NEW YORK (AP) -- Natural gas prices tumbled today after a government report showed that even after a frigid two-week winter blast, U.S. stockpiles are still well above average for this time of year.
Since March, natural gas held in underground caverns has remained at the high end of the five-year average. That's because some of the biggest energy consumers, industrial plants and manufacturers, have been in a recession-fueled funk.
Even as people turn up the heat at home to battle the elements and utilities use more natural gas because prices have fallen so far, it hasn't been enough to offset weak industrial demand.
That's been a big break for consumers who have had a relatively cheap winter to date. Natural gas futures remain about where they were to begin the year.
The Energy Information Administration said that the country used 266 billion cubic feet of natural gas last week, more than the consensus estimate, but short of an all-time record. There's still 2.85 trillion cubic feet in underground storage.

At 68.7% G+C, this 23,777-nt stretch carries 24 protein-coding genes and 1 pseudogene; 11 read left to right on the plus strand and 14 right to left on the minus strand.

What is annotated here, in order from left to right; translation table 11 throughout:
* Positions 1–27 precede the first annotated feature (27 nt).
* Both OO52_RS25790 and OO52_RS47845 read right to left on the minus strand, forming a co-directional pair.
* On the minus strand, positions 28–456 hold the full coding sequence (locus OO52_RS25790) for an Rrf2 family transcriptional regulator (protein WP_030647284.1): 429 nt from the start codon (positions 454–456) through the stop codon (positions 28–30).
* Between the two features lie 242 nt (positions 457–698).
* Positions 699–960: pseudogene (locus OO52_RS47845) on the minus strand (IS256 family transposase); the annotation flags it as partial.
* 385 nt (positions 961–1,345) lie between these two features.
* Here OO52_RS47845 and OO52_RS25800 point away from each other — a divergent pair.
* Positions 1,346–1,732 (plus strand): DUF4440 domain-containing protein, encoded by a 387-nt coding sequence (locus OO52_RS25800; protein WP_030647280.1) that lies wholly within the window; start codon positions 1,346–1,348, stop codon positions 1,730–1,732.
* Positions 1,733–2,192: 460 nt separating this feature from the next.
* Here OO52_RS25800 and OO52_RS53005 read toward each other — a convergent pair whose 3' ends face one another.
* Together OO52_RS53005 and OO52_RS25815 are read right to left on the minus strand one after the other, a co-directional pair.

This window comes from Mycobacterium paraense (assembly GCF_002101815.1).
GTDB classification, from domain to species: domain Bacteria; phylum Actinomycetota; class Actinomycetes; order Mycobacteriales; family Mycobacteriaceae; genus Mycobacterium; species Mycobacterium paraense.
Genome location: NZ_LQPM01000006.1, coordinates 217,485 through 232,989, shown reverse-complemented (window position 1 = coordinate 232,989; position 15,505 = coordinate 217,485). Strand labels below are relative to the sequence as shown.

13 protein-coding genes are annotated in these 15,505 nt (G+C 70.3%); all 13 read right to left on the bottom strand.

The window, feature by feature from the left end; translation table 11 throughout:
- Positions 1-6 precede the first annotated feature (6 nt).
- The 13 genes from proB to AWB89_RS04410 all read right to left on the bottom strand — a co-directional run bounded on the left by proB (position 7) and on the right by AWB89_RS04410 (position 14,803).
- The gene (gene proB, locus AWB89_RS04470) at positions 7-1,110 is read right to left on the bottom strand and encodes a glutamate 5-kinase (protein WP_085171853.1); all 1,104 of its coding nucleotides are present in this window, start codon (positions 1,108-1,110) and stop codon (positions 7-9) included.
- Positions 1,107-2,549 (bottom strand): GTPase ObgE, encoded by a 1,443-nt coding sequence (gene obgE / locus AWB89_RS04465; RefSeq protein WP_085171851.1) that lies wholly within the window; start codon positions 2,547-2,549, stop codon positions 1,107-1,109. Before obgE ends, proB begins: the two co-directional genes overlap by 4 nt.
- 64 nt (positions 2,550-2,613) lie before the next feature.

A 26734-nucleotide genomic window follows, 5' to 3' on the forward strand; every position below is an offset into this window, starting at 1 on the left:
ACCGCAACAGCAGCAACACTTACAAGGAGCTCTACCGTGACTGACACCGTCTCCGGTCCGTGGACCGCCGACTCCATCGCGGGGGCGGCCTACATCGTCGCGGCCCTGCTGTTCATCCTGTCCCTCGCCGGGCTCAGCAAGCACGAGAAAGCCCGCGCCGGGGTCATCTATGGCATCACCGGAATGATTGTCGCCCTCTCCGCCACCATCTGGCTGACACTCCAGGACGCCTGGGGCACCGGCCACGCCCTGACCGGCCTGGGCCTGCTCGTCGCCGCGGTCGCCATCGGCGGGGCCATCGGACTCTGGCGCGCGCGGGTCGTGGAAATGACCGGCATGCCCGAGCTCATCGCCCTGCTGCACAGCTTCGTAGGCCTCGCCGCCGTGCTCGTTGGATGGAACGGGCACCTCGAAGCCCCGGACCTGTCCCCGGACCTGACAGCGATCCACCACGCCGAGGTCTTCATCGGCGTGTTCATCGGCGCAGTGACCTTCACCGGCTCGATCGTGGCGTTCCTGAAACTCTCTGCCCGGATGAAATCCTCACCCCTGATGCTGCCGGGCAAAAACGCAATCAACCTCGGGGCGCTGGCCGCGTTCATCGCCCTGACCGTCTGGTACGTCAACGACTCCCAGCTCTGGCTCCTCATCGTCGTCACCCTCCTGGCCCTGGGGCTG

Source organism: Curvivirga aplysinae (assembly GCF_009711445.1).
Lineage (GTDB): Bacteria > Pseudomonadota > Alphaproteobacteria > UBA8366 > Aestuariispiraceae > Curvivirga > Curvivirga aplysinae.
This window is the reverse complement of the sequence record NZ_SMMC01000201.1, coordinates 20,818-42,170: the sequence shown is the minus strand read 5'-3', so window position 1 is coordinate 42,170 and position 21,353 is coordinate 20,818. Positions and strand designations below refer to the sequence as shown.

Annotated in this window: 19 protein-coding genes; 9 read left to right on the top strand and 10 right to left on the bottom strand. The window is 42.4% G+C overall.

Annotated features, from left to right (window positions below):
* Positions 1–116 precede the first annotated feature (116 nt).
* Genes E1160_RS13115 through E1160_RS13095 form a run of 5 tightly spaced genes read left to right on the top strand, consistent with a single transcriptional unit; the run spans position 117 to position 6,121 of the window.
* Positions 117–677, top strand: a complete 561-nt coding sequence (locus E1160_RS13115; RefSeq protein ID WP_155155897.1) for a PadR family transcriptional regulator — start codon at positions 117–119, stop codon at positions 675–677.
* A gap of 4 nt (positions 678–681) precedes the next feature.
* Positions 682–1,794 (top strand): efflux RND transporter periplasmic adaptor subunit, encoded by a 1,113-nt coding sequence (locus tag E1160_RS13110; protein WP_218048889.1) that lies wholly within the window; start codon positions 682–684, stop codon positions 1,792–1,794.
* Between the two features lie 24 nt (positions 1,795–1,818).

Natural gas prices, which had increased late Wednesday in anticipation of the report, plunged shortly after it was released. The futures contract for February delivery gave up 17 cents, nearly 3 percent, to $5.563 per 1,000 cubic feet on the New York Mercantile Exchange.
Energy analyst Jim Ritterbusch said there probably won't be as large of a drop in natural gas supplies for the rest of the year. But that doesn't mean heating prices are headed downward.
"There's still a lot of winter left," Ritterbusch said. "Prices could still go up if we see larger than normal draws in natural gas."
Meanwhile, retail gas prices ticked higher, adding less than a penny overnight to a new national average of $2.758 a gallon, according to auto club AAA, Wright Express and Oil Price Information Service. A gallon of regular unleaded is 16 cents more expensive than last month and 96.6 cents more expensive than a year ago.